The problem of diffuse reflections from deformed materials can be reduced to a certain extent with smaller x-ray beam size. Smaller probed volume would result in lesser orientation spread and thus sharper reflections that are easier to track and index. This will improve diffraction pattern from crystalline materials exhibiting plastic deformation as plasticity is shown to be inevitable even when using the most hydrostatic pressure mediums.

Though reduction of beam size can be done through focusing optics and increasing the focusing distance, the largest benefits will be achieved after an upgrade of the entire synchrotron facility to the next generation. For example, after the upcoming APS-U upgrade40, beam size is expected to be reduced from 2 um down to ~ 200 nm which will highly benefit studies similar to the present one. In addition to general improvement of the beam brightness and divergence after the upgrade, upcoming combination of monochromatic powder diffraction and polychromatic white Laue diffraction techniques at one station of sector 16 will bring much broader capabilities to material analysis under high pressure.

The datasets used and/or analyzed during the current study available from the corresponding author on reasonable request.

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This work was performed at HPCAT (Sector 16), Advanced Photon Source (APS), Argonne National Laboratory. HPCAT operations are supported by DOE-NNSA's Office of Experimental Sciences. NV work was performed under the auspices of the U.S. Department of Energy by Lawrence Livermore National Laboratory under Contract DE-AC52-07NA27344. The Advanced Photon Source is a U.S. Department of Energy (DOE) Office of Science User Facility operated for the DOE Office of Science by Argonne National Laboratory under Contract No. DE-AC02-06CH11357. EV and MK also acknowledge the support from the U.S. National Science Foundation under the CAREER Grant No. CMMI-1650641 and the DEVCOM Army Research Laboratory under cooperative agreement no. W911NF-21-2-0149. Use of the COMPRES-GSECARS gas loading system was supported by COMPRES under NSF Cooperative Agreement EAR-1606856 and by GSECARS through NSF Grant EAR-1634415 and DOE Grant DE-FG02-94ER14466. This research used resources of the Advanced Photon Source, a U.S. Department of Energy (DOE) Office of Science User Facility operated for the DOE Office of Science by Argonne National Laboratory under Contract No. DE-AC02-06CH11357.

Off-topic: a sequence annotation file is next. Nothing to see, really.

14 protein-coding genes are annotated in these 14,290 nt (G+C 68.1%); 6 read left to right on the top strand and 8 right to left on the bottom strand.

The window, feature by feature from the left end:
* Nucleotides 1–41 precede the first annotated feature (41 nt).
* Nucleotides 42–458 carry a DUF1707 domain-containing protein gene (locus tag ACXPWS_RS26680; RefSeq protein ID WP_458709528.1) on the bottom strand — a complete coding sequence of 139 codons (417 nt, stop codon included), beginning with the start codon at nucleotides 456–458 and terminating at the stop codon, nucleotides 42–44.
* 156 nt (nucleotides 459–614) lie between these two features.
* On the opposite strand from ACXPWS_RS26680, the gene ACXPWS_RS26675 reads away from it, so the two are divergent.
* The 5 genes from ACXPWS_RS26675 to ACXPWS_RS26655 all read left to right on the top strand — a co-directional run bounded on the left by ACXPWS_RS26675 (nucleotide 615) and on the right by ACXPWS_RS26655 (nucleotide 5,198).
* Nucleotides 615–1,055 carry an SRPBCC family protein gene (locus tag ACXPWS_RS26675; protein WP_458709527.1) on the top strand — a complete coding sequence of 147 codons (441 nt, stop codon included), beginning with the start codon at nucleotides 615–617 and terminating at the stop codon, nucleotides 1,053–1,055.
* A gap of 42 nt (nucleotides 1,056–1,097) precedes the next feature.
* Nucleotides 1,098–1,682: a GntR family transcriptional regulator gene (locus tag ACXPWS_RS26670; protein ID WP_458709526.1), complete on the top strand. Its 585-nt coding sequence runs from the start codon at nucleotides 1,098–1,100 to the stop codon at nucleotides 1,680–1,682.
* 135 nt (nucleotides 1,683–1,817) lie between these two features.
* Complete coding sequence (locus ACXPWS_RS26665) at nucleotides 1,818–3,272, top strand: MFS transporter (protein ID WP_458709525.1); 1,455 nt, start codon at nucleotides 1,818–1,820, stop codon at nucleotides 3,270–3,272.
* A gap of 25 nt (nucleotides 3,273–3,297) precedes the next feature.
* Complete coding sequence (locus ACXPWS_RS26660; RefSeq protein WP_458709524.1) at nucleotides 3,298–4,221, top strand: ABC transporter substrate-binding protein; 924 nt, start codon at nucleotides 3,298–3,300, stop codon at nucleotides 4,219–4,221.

Depatment of Mechanical Engineering, University of New Hampshire, Durham, NH, 03824, USA

Evgenii Vasilev & Marko Knezevic

X-Ray Science Division, High Pressure Collaborative Access Team, Argonne National Laboratory, Argonne, IL, 60439, USA

Dmitry Popov, Maddury Somayazulu & Nenad Velisavljevic

Physics Division, Lawrence Livermore National Laboratory, Livermore, CA, 94550, USA

Nenad Velisavljevic

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E.V. - Methodology, Software, Validation, Formal analysis, Investigation, Writing - Original Draft;D.P. - Conceptualization, Methodology, Validation, Formal analysis, Investigation, Writing - Review and Editing;M.S. - Writing - Review and Editing, Supervision, Project administration;N.V. - Conceptualization, Methodology, Resources, Writing - Review and Editing, Supervision;M.K. - Conceptualization, Methodology, Resources, Writing - Review and Editing, Supervision, Project administration, Funding acquisition.

Correspondence to Marko Knezevic.

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Vasilev, E., Popov, D., Somayazulu, M. et al. White Laue and powder diffraction studies to reveal mechanisms of HCP-to-BCC phase transformation in single crystals of Mg under high pressure. Sci Rep 13, 2173 (2023).

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Received: 08 November 2022

Accepted: 03 February 2023

Published: 07 February 2023